Experience the splendour of George Frideric Handel’s music at Early Music Vancouver on March 24! Eternal Source of Light Divine was Handel’s first and only court ode and one of his earliest attempts to win the hearts of English listeners with radiant music in their own language. Blessed are they that Considereth the Poor was Handel’s last anthem and a celebration of everyday charity rather than royal power. This concert brings together these two bookends of Handel’s career in England to frame a collection of the composer’s most beloved melodies from the worlds of opera, orchestral, chamber and keyboard music.

* * *


March 27–April 7

Studio 58 students are skilled in areas other than acting and production – they’re also playwrights! FourPlay presents four original one-act plays, written by Studio 58 students. This festival showcases the next generation of contemporary playwrights. The four plays are Pretty Girls by Sweit Eden Haile, Gillty as Fin by Terrence Zhou and Caylen Creative, Panty Sniffers by Jenna Leigh and Fly, Love by Yorlene Bernido. For a brief synopsis, cast information and tickets, please check out the Studio 58 website.

* * *

True Tribal: Contemporary Expressions of Ancestral Tattoo Practices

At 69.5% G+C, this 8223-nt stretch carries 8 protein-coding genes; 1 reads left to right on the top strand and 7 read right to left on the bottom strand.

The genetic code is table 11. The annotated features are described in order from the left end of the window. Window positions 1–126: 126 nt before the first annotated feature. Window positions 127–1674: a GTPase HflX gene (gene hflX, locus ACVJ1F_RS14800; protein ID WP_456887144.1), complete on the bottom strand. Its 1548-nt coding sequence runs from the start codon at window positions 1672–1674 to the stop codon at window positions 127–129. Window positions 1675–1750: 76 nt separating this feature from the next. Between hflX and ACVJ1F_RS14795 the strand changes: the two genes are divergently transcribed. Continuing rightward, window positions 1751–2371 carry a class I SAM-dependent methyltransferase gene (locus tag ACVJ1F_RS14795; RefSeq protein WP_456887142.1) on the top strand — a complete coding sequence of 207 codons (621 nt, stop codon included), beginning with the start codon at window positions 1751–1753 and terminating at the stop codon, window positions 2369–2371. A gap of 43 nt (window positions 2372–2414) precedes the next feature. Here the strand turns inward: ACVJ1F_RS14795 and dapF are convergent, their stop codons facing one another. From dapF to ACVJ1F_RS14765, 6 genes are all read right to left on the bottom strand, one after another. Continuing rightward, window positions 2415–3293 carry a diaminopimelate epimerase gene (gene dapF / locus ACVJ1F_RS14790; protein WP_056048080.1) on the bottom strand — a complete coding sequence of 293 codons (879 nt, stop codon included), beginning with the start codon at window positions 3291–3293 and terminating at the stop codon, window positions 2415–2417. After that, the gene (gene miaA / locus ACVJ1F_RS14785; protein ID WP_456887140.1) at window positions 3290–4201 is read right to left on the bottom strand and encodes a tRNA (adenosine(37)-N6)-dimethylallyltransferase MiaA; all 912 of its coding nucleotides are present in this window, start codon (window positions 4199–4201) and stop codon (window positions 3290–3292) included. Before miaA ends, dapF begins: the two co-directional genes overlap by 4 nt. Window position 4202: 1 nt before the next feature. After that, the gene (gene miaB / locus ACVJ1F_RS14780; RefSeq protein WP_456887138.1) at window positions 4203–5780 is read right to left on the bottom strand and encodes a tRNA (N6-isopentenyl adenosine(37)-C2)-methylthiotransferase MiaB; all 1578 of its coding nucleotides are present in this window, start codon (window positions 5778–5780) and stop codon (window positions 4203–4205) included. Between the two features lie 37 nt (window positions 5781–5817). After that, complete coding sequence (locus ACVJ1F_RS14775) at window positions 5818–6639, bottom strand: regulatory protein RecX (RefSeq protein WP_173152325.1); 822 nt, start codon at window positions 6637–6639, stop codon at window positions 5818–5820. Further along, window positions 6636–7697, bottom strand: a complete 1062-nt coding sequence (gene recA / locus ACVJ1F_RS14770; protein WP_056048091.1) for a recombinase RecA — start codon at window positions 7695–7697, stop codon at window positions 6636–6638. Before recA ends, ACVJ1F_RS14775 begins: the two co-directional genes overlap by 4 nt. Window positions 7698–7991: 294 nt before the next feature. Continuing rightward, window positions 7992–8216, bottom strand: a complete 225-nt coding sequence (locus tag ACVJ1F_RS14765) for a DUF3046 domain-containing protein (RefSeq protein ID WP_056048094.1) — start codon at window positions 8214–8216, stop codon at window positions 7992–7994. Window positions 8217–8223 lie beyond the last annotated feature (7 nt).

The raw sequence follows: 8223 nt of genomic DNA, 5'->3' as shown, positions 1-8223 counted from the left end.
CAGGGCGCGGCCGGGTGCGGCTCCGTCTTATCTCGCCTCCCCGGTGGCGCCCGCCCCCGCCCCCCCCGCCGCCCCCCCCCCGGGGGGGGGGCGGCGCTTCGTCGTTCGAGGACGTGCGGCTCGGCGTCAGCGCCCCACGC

On view from March 28

Tattoo art by Mo-Naga. | Photo courtesy of Museum of Vancouver.

True Tribal: Contemporary Expressions of Ancestral Tattoo Practices, on view at the Museum of Vancouver from March 28, explores 30-plus years of Indigenous tattooing from around the world and the artists who are reconnecting with traditional skin marking practices. The revival of ancestral tattoo designs and motifs, the re-envisioning of meaning and protocols and the re-fashioning of ancestral application methods is part of Indigenous peoples’ efforts to reclaim their lands, cultures and identities. Tattoo artists Tristen Jenni Sanderson (Woodland and Plains Cree), Terje Koloamatangi (Tongan), Nolan Malbeuf (Métis), Mo-Naga (Uipo Naga), Julie Paama-Pengelly (Māori), Gordon Sparks (Mi’kmaq), Nathalie Standingcloud (Cherokee) and Dion Kaszas (Nlaka’pamux) use contemporary technologies to build upon ancestral design conventions as seen on ancestral belongings. Their work gives power back to Indigenous people to think through and theorize their own world and life views while taking away the colonial tools that separated them from the visual language of skin markings.